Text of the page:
Safety measures for Snow and Ice on the ground

We are in a beautiful country setting but when we get those tough winters it is hard to keep the snow and ice cleared away.  We are an assisted living facility so we are open with workers coming and going 24/7.  Other than clearing snow, ice melt and sand  -  any other suggestions to prevent falls?  We are also a large property with 4 buildings on 18 acres in the mountains of AZ.  Thought some of you in the northeast may have some ideas.


thanks Carol


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  • Here are a couple of things we did at a manufacturing plant I worked at:

    1.  Had employees come in and go out through 1 or 2 entry ways.  This way our maintenance crew only had to make sure those entryways were always cleaned off.  If it was continuing to snow, sleet, freezing rain, etc. it was hard for them to keep up with all of the different entryways we had.  We did have them go around to all the entryways, but spent the majority of their time on these few entryways that we had identified.  

    2.  We had a discussion with employees about proper shoes to wear during bad weather.  Seems like a common sense thing, but I have learned over the years that common sense has different meanings to different people!  Although there are no magic shoes to prevent you from failing on ice, wearing boots or shoes with treads do help!  It is amazing what I saw people wearing in the middle of snow and ice storms!!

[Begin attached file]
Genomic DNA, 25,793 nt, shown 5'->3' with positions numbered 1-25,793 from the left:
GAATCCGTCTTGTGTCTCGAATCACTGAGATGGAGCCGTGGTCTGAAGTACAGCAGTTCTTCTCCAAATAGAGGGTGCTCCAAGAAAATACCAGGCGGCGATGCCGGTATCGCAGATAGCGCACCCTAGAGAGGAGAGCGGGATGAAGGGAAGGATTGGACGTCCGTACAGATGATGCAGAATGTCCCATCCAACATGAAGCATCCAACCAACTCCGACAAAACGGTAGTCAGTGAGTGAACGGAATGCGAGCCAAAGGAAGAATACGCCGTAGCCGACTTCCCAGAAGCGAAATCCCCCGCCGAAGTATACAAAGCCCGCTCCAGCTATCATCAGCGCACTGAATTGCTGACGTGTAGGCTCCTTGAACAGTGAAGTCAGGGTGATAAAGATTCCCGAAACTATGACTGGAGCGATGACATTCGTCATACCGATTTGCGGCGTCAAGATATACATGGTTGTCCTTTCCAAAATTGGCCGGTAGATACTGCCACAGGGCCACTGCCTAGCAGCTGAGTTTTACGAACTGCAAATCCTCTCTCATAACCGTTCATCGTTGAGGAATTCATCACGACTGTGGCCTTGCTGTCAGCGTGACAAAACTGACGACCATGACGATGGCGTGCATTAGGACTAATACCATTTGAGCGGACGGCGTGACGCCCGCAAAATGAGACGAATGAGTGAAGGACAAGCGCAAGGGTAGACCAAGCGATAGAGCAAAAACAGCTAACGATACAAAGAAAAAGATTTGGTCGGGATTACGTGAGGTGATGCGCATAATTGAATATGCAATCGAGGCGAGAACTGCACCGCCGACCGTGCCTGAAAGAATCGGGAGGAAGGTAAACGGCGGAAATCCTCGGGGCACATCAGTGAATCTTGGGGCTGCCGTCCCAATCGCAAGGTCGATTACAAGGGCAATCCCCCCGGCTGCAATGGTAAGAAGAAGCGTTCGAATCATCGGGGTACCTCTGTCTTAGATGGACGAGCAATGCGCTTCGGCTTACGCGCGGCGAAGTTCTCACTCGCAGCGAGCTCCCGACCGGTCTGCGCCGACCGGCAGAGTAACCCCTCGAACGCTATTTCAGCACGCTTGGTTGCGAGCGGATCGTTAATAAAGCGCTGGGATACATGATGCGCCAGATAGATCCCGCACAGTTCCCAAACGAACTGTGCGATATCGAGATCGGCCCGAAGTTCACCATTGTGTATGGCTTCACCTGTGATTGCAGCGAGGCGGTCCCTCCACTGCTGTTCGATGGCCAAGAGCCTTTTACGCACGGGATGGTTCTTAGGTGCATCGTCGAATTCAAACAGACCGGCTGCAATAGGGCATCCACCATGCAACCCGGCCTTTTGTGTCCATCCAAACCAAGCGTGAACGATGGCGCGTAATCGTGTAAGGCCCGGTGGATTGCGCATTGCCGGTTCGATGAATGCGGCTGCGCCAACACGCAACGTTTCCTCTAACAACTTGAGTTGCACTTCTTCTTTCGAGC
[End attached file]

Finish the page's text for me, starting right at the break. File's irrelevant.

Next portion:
• Hey, you don't say if your company owns your buildings.
  • I like IT HR's idea about limiting employees to 1 or 2 designated winter entryways.  Of course, if you are an assisted living facility, you also have liability issues for residents and guests. I would install a canopy over the sidewalks to these doors.

    If you have the financial resources, heated sidewalks for the two designated winter entryways would be nice. Our local hospital just installed these.

    Also, contact your insurance carrier; it may have some ideas to help or may even send someone over to look at your facility and offer specific suggestions (which could also lower your premiums).


  • Having worked for an assisted living facility in the northeast (CT), snow and ice was a big issue for resident and staff safety during the winter months.  We had service contracts for snow and ice removal and the round-the-clock in-house maintenance staff were charged with keeping walkways and entrance ways clear, salted and sanded.   Railing were installed on any walkway that had an incline.   We also did inservicing on safety, proper footware, etc.  We did not limit the entrances, however, since parking was an issue and we needed to keep all of the lots open and available for staff and visitors.  People would naturally use the entrance closest to the parking lot they were using.  And, for resident safety, all fire exits needed to remain clear and passable per fire code.
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